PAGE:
22 Things I Don’t Own as a Minimalist (Expat)
If you saw my post about minimalist moving tips, you know that minimalism can help simplify a long-distance move. Some electronics might not work if the voltage isn’t the same, and some furniture might not fit in smaller spaces. But minimalism can also make life easier once you’ve settled down. And in big cities where the cost of living is through the roof, living with less is increasingly more appealing to a lot of people. Here are 22 things I don’t own as a minimalist expat:
1. A home
First up: a home. My husband and I don’t own a home. Instead, we rent. We do this for a few reasons, but the main one is that the numbers don’t add up. We don’t know where we’ll be in six months, let alone six years. And in many cases, buying a place is a better investment only if you’re able to live there (or keep the property) for a significant amount of time. But who knows, maybe one of these days it’ll make sense for us to buy.
2. A car
Surprise surprise: we do not own a car. And while I can drive, cars are expensive and, honestly, not as eco-friendly as public transport. Even the parking can cost as much (or more) than a studio apartment! Lucky for us, the public transport in Japan and Hong Kong is some of the best.
3. A bike
We had a bicycle a long time ago…and never used it. So when we moved to Hong Kong, we didn’t bring it (besides, people don’t bike in the central areas of HK). Now back in Japan, I sometimes think a bicycle might be nice. And bicycles are certainly popular in Japan. But realistically, I can’t say I’d use it enough to make it worth it.
4. Sports gear
Relatedly, we don’t own *much* sports gear. I say ‘much’ because we do have a few ski-related items. But some of the gear we prefer to rent on location. When it’s not ski season, we get out and play with the dog. Also, in previous apartments, we had access to gym facilities. Since our current apartment doesn’t have one, I might take up group classes.
5. A dining table
You read that right: we do not own a dining table. “But where do you eat?! On the couch? Off the floor?” Relax, I hear you. We don’t eat off the floor. We just look for apartments equipped with a little breakfast bar where we can squeeze two seats. It’s easier than having to move and accommodate a table. And this method is arguably a better use of space when you’re in anything less than 50 sqm. As you can guess, this means we don’t typically hold dinner gatherings.
6. Dinner party decor
Which brings us to number six on the list of things I don’t own as a minimalist expat. Placemats, table cloths, napkin rings — we don’t own any of them. ‘Nuff said. Even if we were to get a dining table, I refuse to have a sideboard stuffed to the gills with place cardholders.
7. Full stemware sets
We do not own any full stemware set. We do, however, own pairs of stemware. In Japan, this is normal. And honestly, we don’t drink too much save for special occasions. If we start hosting more guests, however, I might trade our pairs of stemware for one set.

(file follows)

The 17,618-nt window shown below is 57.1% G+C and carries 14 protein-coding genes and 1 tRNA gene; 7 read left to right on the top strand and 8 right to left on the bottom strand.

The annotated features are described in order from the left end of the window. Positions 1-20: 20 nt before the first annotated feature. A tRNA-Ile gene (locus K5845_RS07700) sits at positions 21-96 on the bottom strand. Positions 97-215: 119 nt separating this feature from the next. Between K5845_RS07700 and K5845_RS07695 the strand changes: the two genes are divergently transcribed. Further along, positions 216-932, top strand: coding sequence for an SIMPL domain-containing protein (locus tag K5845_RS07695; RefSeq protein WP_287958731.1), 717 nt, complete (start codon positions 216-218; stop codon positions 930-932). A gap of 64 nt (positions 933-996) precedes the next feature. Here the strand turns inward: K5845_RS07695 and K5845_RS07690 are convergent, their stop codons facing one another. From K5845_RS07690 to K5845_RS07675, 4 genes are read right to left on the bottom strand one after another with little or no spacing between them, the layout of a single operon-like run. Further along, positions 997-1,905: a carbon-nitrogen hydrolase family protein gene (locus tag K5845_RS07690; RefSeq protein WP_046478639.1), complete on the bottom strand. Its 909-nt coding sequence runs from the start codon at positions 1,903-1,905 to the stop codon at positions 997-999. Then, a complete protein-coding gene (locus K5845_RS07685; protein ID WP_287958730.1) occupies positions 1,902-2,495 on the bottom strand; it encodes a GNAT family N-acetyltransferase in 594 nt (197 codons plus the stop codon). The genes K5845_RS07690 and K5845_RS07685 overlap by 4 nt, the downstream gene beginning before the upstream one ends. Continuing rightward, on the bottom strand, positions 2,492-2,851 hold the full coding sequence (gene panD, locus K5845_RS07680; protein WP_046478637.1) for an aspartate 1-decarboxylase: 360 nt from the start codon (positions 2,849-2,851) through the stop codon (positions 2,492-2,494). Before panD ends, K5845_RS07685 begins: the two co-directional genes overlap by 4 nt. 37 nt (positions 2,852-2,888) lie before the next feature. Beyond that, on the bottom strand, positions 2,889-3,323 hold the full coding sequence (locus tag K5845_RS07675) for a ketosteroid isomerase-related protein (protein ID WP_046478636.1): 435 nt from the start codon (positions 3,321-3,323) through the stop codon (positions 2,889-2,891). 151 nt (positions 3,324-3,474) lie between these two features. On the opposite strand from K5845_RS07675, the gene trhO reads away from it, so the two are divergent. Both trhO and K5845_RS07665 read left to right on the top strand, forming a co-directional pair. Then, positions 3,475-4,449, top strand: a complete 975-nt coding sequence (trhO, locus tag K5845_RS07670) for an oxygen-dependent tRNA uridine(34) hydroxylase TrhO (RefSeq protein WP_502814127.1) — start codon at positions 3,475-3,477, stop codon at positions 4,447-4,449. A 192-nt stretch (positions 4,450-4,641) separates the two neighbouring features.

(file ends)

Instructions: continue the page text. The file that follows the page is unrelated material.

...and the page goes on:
8. A full living room set
In many North American homes, the star of the living room is a huge sectional sofa for the ultimate Netflix-and-chill or a set complete with its own La-Z Boy recliner. But in cities like Hong Kong and Tokyo, it’s just not possible. We have a sofa, and if we have guests over we get our seating from the dining area. It works for us.
9. A guest bed
Sorry, fam—you are not welcome here. Just kidding! In the past we had an air mattress for guests. But living abroad, visitors were few and far between, so we got rid of the mattress a while ago. And up until our current apartment, we were in such a small space that most of our visitors preferred to stay in a hotel. If we start having consistent guests, we might consider getting something. Then again, I just found out about futon rental services. So, maybe not!
10. Holiday decor
I grew up in a household where my mom loved to decorate for the holidays. And it was beautiful. The decorations really got you into the season. But most of the year, the decorations aren’t being used. Most of the year, they’re stuffed into big plastic bins and shoved into the back of a closet or under a bed. I’ll just go visit the illuminations and displays.
11. Printer / scanner
For environmental reasons, I try to minimize the unnecessary use of paper. And in this era, where everything is online, going paperless is not too difficult. Obviously, some situations might require that you physically print something (applications that can’t be made online, certain school or work projects, etc.). In which case, I can go print it at a convenience store. But these limited instances (at least in our case), does not justify having a bulky printer/scanner/fax machine—and who faxes, anyway?